Some lesser-known works by Oregon literary great Ursula K. Le Guin will be republished this week by the Library of America.
The library is a nonprofit that publishes the country’s most eminent writers in special editions. Few living authors have ever been chosen for a Library of America edition.
Le Guin has been writing about an imagined central European country called Orsinia, battered by a history of oppressive regimes, since the 1950s. The stories have the distinction of being historical fiction, in which the setting itself is fictional. Le Guin uses the point of view of average people living under repressive leadership.
According to Professor Brian Attebery of Idaho State University, Orsinia became a laboratory where Le Guin’s fictional explorations of society and politics, long before she moved into fantasy and interplanetary settings.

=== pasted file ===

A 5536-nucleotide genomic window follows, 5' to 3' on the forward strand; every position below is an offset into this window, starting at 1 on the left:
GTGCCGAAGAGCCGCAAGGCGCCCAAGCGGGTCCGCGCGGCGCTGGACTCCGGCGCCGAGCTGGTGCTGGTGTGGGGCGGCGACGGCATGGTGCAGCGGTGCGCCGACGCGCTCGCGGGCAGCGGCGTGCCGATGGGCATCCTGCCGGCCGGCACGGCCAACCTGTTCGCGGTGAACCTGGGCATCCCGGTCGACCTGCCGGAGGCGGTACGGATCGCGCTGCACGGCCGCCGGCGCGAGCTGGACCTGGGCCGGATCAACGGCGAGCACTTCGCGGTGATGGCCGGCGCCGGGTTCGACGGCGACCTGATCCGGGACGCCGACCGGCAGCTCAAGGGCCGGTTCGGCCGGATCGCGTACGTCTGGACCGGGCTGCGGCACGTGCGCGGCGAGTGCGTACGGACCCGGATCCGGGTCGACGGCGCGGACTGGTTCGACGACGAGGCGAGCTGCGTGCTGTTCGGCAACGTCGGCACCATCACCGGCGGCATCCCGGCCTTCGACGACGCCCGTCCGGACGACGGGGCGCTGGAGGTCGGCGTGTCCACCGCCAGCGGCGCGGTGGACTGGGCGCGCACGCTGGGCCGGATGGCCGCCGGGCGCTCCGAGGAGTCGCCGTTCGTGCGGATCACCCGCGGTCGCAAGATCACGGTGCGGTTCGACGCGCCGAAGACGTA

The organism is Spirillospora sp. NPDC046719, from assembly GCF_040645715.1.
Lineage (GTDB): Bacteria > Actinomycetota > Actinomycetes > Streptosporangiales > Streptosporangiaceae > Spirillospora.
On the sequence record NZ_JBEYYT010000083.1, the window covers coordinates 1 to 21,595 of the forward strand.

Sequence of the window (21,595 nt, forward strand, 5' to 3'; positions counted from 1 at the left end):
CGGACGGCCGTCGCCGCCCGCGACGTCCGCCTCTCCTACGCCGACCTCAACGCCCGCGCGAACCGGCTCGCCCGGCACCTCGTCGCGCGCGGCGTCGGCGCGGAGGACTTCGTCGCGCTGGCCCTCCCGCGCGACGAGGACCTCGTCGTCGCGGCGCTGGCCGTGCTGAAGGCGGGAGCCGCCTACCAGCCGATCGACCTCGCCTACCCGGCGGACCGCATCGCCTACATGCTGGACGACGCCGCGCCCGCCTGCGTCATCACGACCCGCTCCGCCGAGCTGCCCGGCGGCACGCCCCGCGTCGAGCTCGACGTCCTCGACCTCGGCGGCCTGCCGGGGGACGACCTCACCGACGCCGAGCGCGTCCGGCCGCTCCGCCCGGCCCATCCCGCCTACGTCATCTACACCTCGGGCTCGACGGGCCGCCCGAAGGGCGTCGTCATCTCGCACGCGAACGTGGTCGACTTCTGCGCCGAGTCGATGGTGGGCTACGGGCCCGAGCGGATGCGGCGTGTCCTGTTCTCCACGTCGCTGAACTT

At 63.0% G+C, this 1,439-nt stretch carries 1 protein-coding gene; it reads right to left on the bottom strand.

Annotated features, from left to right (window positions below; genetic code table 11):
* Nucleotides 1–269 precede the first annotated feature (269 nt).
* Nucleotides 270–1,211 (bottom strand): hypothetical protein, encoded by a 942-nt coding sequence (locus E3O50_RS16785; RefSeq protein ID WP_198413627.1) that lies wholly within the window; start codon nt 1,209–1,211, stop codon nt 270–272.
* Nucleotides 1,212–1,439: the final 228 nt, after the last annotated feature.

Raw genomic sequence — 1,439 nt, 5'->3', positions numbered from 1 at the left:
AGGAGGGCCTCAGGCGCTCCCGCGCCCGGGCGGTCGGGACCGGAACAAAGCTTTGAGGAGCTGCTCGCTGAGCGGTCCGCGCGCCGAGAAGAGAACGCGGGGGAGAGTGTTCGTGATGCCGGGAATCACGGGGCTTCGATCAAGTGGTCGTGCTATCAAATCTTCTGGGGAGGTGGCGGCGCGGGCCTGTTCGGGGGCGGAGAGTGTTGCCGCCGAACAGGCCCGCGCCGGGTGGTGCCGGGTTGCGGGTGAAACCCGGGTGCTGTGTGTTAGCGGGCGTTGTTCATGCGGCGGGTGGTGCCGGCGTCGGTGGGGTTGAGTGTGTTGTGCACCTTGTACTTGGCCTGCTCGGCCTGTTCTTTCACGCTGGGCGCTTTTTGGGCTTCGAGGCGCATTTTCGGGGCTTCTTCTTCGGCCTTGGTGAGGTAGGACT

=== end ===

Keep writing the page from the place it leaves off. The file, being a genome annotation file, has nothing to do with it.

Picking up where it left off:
“This was a great voyage of discovery for me,” Attebery said, “going back over them, reading them all together for the first time, and seeing what a coherent and powerful longer narrative they make up.”
Attebery edited “The Complete Orsinia” for publication, writing annotations, and working with Le Guin on corrections from previous editions.
He said Le Guin is highly skilled at getting a great deal of information across without lecturing or doing what some in science fiction circles refer to as “an infodump.” Her tactics of choosing one character’s view of events and sticking with it, he said, delivers a great deal of detail about what it might be like living under a Stalinist state.
The “Orsinia” edition comes in the same year the Library of America is publishing texts by John O’Hara, Willa Cather and David Foster Wallace.